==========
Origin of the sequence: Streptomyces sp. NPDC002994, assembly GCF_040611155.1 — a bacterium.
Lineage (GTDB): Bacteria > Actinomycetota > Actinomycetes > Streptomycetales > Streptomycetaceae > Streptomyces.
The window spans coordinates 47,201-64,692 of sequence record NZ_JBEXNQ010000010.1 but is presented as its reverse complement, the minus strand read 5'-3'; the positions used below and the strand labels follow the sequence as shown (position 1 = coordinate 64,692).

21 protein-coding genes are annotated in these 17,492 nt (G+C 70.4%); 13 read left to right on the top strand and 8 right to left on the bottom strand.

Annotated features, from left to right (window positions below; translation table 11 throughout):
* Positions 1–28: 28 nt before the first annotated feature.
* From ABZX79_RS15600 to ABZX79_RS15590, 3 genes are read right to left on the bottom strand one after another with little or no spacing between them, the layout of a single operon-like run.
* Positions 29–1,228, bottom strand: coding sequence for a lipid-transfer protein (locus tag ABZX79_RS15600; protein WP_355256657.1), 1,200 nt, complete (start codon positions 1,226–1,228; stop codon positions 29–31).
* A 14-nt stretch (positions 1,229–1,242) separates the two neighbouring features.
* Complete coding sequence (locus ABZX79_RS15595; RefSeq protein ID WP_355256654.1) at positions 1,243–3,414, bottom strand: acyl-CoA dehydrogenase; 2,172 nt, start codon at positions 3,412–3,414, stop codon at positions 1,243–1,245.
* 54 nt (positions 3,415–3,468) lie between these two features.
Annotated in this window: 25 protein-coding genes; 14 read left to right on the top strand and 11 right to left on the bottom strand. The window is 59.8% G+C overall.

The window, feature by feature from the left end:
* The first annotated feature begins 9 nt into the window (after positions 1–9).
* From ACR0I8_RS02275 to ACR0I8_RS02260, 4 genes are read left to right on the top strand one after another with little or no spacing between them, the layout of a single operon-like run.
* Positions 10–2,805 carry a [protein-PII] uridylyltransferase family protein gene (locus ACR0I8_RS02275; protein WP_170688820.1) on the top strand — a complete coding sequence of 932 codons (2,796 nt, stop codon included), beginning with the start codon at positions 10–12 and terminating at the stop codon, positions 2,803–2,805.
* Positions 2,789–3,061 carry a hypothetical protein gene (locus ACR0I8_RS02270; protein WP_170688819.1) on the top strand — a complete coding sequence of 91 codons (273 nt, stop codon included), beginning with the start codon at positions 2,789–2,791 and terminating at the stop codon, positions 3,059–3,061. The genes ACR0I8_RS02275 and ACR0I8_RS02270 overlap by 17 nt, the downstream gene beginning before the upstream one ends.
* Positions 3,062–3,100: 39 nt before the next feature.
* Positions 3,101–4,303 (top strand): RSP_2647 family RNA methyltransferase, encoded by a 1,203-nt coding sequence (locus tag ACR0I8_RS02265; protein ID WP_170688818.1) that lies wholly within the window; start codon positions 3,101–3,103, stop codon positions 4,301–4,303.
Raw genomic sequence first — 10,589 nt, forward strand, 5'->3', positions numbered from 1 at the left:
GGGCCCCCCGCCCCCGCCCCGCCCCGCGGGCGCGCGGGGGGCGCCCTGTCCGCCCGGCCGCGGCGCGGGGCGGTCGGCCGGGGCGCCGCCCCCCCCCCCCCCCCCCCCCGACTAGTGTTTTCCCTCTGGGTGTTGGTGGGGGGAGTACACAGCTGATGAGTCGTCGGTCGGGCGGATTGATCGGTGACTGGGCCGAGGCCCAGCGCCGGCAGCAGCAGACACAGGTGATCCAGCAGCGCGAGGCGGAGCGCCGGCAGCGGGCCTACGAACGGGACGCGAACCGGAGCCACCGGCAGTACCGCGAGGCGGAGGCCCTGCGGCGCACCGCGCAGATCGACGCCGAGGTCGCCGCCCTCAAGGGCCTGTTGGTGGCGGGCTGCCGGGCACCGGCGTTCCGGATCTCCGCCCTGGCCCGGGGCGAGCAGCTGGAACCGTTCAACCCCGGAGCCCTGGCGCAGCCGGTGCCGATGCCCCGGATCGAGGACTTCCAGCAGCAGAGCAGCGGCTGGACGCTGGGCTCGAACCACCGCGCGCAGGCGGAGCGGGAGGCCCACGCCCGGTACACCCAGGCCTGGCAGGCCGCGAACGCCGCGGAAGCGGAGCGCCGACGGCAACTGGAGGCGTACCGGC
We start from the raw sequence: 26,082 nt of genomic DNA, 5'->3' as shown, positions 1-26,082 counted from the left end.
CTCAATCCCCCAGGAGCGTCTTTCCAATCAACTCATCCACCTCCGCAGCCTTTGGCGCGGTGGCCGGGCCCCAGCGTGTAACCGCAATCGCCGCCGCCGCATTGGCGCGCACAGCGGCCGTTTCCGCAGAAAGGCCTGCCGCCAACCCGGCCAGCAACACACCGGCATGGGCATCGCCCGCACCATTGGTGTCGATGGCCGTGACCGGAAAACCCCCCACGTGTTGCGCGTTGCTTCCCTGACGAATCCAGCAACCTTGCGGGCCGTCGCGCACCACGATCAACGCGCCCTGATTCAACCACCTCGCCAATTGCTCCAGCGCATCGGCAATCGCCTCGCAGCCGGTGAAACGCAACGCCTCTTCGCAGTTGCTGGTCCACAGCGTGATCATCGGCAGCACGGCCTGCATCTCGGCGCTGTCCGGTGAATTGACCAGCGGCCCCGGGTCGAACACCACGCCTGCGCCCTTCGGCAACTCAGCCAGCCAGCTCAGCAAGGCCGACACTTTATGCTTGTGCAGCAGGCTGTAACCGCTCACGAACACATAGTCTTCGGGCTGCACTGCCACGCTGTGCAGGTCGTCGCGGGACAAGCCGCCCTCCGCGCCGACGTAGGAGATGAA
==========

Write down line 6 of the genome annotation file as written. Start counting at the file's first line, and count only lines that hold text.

* Positions 1–28: 28 nt before the first annotated feature.